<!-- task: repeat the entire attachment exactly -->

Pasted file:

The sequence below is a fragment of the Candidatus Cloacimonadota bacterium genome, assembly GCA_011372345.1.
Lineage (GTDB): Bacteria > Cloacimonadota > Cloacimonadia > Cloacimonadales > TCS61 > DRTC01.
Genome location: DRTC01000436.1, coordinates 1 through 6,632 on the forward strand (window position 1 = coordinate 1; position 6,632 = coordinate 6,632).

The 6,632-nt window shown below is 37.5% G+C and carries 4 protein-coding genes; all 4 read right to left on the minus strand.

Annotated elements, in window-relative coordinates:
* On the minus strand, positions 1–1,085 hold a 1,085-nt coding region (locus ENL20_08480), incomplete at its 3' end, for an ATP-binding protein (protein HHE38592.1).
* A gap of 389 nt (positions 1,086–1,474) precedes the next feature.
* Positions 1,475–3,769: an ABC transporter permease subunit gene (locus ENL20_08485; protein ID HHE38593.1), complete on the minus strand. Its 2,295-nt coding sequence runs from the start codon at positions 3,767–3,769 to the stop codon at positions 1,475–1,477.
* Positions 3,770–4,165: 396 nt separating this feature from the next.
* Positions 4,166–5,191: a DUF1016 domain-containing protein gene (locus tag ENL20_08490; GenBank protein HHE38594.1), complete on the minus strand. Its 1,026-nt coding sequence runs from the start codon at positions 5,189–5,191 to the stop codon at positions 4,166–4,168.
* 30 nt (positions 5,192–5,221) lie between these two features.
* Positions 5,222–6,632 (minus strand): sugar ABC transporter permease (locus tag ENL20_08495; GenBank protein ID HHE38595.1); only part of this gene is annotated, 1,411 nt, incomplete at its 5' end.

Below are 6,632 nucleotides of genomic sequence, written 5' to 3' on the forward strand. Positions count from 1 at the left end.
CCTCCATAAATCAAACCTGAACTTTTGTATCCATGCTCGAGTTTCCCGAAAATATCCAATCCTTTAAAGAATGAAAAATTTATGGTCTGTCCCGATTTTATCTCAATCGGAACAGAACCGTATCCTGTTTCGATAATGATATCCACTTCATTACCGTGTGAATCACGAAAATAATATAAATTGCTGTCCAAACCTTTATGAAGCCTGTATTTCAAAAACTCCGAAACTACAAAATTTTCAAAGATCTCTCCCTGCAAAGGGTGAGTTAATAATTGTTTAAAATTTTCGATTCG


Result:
The sequence below is a fragment of the Candidatus Cloacimonadota bacterium genome, assembly GCA_011372345.1.
Lineage (GTDB): Bacteria > Cloacimonadota > Cloacimonadia > Cloacimonadales > TCS61 > DRTC01.
Genome location: DRTC01000436.1, coordinates 1 through 6,632 on the forward strand (window position 1 = coordinate 1; position 6,632 = coordinate 6,632).

The 6,632-nt window shown below is 37.5% G+C and carries 4 protein-coding genes; all 4 read right to left on the minus strand.

Annotated elements, in window-relative coordinates:
* On the minus strand, positions 1–1,085 hold a 1,085-nt coding region (locus ENL20_08480), incomplete at its 3' end, for an ATP-binding protein (protein HHE38592.1).
* A gap of 389 nt (positions 1,086–1,474) precedes the next feature.
* Positions 1,475–3,769: an ABC transporter permease subunit gene (locus ENL20_08485; protein ID HHE38593.1), complete on the minus strand. Its 2,295-nt coding sequence runs from the start codon at positions 3,767–3,769 to the stop codon at positions 1,475–1,477.
* Positions 3,770–4,165: 396 nt separating this feature from the next.
* Positions 4,166–5,191: a DUF1016 domain-containing protein gene (locus tag ENL20_08490; GenBank protein HHE38594.1), complete on the minus strand. Its 1,026-nt coding sequence runs from the start codon at positions 5,189–5,191 to the stop codon at positions 4,166–4,168.
* 30 nt (positions 5,192–5,221) lie between these two features.
* Positions 5,222–6,632 (minus strand): sugar ABC transporter permease (locus tag ENL20_08495; GenBank protein ID HHE38595.1); only part of this gene is annotated, 1,411 nt, incomplete at its 5' end.

Below are 6,632 nucleotides of genomic sequence, written 5' to 3' on the forward strand. Positions count from 1 at the left end.
CCTCCATAAATCAAACCTGAACTTTTGTATCCATGCTCGAGTTTCCCGAAAATATCCAATCCTTTAAAGAATGAAAAATTTATGGTCTGTCCCGATTTTATCTCAATCGGAACAGAACCGTATCCTGTTTCGATAATGATATCCACTTCATTACCGTGTGAATCACGAAAATAATATAAATTGCTGTCCAAACCTTTATGAAGCCTGTATTTCAAAAACTCCGAAACTACAAAATTTTCAAAGATCTCTCCCTGCAAAGGGTGAGTTAATAATTGTTTAAAATTTTCGATTCG